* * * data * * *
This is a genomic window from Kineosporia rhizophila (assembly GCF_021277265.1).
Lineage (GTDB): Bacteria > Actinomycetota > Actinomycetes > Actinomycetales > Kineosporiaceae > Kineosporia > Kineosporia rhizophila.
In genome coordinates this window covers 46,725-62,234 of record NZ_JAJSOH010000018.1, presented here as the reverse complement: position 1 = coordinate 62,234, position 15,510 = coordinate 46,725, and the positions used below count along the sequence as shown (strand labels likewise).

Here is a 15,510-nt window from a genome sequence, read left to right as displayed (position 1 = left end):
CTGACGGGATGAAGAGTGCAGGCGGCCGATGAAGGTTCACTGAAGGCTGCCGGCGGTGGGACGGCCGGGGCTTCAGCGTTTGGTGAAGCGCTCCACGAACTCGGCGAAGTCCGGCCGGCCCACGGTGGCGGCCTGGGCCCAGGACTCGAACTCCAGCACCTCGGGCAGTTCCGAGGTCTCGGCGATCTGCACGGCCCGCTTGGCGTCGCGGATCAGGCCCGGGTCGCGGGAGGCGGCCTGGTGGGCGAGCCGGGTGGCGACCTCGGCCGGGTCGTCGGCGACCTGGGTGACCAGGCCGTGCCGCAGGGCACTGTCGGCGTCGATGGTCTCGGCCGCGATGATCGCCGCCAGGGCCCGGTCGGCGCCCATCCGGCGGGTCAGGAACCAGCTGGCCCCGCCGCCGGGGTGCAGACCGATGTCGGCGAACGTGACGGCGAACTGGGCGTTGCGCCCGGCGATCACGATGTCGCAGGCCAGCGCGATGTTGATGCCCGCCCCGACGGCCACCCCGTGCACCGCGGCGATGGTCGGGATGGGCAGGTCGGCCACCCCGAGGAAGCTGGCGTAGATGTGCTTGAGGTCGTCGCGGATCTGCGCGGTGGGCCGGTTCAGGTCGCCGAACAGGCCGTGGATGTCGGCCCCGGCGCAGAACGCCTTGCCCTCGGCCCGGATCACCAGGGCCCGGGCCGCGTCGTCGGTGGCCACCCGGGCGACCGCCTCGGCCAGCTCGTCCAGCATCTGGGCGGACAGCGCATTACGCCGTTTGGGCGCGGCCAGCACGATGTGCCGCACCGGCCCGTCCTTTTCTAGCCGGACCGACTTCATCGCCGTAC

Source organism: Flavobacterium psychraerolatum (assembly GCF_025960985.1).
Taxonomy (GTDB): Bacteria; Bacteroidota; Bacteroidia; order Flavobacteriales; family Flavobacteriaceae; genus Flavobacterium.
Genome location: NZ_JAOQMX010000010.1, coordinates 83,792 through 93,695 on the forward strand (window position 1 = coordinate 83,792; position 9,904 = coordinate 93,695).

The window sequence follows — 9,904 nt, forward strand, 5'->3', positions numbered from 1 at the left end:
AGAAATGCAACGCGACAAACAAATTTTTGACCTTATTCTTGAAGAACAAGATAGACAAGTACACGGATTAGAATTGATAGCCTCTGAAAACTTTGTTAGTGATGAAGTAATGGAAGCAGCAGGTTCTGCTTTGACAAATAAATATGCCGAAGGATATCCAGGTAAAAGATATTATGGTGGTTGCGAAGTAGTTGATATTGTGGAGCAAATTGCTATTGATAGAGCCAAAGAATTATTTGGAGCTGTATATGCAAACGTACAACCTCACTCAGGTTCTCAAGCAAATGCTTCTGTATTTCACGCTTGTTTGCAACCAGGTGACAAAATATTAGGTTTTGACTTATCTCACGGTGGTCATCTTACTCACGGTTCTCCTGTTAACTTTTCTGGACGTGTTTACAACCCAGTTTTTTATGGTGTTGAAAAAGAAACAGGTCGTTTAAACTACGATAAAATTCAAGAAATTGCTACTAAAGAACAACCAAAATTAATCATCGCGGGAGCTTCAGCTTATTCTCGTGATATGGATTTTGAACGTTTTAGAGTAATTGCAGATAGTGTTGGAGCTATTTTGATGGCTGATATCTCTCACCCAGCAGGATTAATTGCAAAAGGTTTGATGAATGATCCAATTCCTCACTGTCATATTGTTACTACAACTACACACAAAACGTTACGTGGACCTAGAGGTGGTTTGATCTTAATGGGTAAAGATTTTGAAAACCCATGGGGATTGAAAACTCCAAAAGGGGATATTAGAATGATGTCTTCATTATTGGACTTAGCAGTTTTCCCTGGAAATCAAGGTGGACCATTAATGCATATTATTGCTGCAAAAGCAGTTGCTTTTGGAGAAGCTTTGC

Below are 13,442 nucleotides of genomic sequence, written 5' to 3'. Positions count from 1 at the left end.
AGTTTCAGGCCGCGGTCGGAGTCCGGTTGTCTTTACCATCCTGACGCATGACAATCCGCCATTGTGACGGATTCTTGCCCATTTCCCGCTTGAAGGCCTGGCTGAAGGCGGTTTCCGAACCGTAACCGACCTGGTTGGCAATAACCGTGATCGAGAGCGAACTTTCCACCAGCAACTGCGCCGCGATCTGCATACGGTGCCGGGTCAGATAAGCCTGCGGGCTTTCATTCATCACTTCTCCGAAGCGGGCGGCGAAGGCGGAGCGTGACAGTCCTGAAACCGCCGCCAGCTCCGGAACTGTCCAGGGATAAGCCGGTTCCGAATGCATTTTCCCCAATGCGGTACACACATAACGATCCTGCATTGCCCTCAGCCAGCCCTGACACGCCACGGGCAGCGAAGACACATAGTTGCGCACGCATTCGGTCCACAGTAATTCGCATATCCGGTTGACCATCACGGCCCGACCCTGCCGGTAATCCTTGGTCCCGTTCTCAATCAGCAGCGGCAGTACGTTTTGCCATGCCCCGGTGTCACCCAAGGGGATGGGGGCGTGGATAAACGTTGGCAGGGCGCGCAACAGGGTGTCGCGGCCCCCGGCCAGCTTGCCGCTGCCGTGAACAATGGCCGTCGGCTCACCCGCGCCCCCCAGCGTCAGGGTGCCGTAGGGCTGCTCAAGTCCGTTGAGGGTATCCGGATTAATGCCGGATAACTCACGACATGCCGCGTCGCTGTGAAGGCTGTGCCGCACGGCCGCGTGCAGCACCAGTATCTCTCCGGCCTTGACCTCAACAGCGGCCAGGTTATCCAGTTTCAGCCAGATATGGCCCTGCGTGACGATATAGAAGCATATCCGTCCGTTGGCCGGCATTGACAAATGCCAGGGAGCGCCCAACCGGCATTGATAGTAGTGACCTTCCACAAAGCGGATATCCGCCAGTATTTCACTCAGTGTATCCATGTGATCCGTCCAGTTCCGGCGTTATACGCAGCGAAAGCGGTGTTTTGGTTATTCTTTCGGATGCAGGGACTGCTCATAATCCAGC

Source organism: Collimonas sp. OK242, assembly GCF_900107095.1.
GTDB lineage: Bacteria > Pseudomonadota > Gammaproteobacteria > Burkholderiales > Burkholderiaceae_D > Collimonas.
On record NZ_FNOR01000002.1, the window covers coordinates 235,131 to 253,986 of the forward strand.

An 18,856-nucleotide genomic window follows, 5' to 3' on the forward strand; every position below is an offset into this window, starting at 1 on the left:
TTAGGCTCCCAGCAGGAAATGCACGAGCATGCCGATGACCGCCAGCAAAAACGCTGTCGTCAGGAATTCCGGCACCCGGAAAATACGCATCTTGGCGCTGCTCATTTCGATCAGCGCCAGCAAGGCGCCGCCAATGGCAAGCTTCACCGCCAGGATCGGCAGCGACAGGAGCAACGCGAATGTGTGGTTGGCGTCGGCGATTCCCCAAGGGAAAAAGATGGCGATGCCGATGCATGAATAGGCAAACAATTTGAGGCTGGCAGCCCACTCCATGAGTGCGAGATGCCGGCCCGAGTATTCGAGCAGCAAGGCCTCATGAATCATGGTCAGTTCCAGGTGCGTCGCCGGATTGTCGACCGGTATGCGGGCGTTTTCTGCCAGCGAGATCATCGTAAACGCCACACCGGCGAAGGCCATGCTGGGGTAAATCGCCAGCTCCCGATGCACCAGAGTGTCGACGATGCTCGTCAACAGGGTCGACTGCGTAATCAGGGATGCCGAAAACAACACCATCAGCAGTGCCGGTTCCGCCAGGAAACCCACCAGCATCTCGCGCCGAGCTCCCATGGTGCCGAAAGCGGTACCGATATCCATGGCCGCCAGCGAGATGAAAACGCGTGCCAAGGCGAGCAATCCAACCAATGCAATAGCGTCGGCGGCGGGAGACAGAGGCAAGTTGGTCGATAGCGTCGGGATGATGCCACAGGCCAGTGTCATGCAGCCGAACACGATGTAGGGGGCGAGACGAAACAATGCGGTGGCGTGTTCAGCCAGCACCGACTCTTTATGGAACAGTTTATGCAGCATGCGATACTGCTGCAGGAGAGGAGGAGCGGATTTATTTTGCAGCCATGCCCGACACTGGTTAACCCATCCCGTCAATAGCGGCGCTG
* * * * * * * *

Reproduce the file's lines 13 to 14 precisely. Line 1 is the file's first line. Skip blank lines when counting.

Source organism: Collimonas sp. OK242, assembly GCF_900107095.1.
GTDB lineage: Bacteria > Pseudomonadota > Gammaproteobacteria > Burkholderiales > Burkholderiaceae_D > Collimonas.